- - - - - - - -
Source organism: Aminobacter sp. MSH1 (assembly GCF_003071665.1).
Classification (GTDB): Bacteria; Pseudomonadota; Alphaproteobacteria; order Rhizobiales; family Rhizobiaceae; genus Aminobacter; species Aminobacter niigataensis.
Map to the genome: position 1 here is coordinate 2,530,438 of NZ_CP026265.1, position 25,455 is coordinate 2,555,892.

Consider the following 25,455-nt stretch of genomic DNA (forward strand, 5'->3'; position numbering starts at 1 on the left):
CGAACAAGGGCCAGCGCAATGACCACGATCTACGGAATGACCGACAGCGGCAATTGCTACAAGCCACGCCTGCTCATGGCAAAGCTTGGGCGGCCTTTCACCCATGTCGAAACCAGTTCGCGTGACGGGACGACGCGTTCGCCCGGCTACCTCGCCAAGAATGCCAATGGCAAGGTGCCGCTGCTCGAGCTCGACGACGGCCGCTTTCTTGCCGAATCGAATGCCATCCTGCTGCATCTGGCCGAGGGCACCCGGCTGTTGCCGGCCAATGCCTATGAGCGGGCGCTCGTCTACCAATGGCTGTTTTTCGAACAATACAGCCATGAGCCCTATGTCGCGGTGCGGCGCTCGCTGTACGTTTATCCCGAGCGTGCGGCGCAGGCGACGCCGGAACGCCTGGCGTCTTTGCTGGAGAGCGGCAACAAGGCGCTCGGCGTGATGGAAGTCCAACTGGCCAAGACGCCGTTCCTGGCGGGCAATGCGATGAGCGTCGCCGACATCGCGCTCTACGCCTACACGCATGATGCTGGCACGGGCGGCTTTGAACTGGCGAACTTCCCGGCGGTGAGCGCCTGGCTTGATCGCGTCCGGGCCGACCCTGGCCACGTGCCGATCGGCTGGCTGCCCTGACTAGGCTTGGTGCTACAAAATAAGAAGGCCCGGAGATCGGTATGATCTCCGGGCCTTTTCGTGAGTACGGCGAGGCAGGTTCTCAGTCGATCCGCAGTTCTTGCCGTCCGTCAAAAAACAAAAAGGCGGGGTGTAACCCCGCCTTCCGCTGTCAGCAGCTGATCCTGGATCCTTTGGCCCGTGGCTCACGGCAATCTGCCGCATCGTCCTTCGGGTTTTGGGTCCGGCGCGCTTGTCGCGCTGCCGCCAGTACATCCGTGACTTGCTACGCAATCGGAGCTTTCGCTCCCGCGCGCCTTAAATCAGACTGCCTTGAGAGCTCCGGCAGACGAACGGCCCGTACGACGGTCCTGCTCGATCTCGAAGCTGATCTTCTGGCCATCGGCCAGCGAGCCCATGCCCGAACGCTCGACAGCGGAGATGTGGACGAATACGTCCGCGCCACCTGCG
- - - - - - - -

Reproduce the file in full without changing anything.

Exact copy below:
Source organism: Aminobacter sp. MSH1 (assembly GCF_003071665.1).
Classification (GTDB): Bacteria; Pseudomonadota; Alphaproteobacteria; order Rhizobiales; family Rhizobiaceae; genus Aminobacter; species Aminobacter niigataensis.
Map to the genome: position 1 here is coordinate 2,530,438 of NZ_CP026265.1, position 25,455 is coordinate 2,555,892.

Consider the following 25,455-nt stretch of genomic DNA (forward strand, 5'->3'; position numbering starts at 1 on the left):
CGAACAAGGGCCAGCGCAATGACCACGATCTACGGAATGACCGACAGCGGCAATTGCTACAAGCCACGCCTGCTCATGGCAAAGCTTGGGCGGCCTTTCACCCATGTCGAAACCAGTTCGCGTGACGGGACGACGCGTTCGCCCGGCTACCTCGCCAAGAATGCCAATGGCAAGGTGCCGCTGCTCGAGCTCGACGACGGCCGCTTTCTTGCCGAATCGAATGCCATCCTGCTGCATCTGGCCGAGGGCACCCGGCTGTTGCCGGCCAATGCCTATGAGCGGGCGCTCGTCTACCAATGGCTGTTTTTCGAACAATACAGCCATGAGCCCTATGTCGCGGTGCGGCGCTCGCTGTACGTTTATCCCGAGCGTGCGGCGCAGGCGACGCCGGAACGCCTGGCGTCTTTGCTGGAGAGCGGCAACAAGGCGCTCGGCGTGATGGAAGTCCAACTGGCCAAGACGCCGTTCCTGGCGGGCAATGCGATGAGCGTCGCCGACATCGCGCTCTACGCCTACACGCATGATGCTGGCACGGGCGGCTTTGAACTGGCGAACTTCCCGGCGGTGAGCGCCTGGCTTGATCGCGTCCGGGCCGACCCTGGCCACGTGCCGATCGGCTGGCTGCCCTGACTAGGCTTGGTGCTACAAAATAAGAAGGCCCGGAGATCGGTATGATCTCCGGGCCTTTTCGTGAGTACGGCGAGGCAGGTTCTCAGTCGATCCGCAGTTCTTGCCGTCCGTCAAAAAACAAAAAGGCGGGGTGTAACCCCGCCTTCCGCTGTCAGCAGCTGATCCTGGATCCTTTGGCCCGTGGCTCACGGCAATCTGCCGCATCGTCCTTCGGGTTTTGGGTCCGGCGCGCTTGTCGCGCTGCCGCCAGTACATCCGTGACTTGCTACGCAATCGGAGCTTTCGCTCCCGCGCGCCTTAAATCAGACTGCCTTGAGAGCTCCGGCAGACGAACGGCCCGTACGACGGTCCTGCTCGATCTCGAAGCTGATCTTCTGGCCATCGGCCAGCGAGCCCATGCCCGAACGCTCGACAGCGGAGATGTGGACGAATACGTCCGCGCCACCTGCG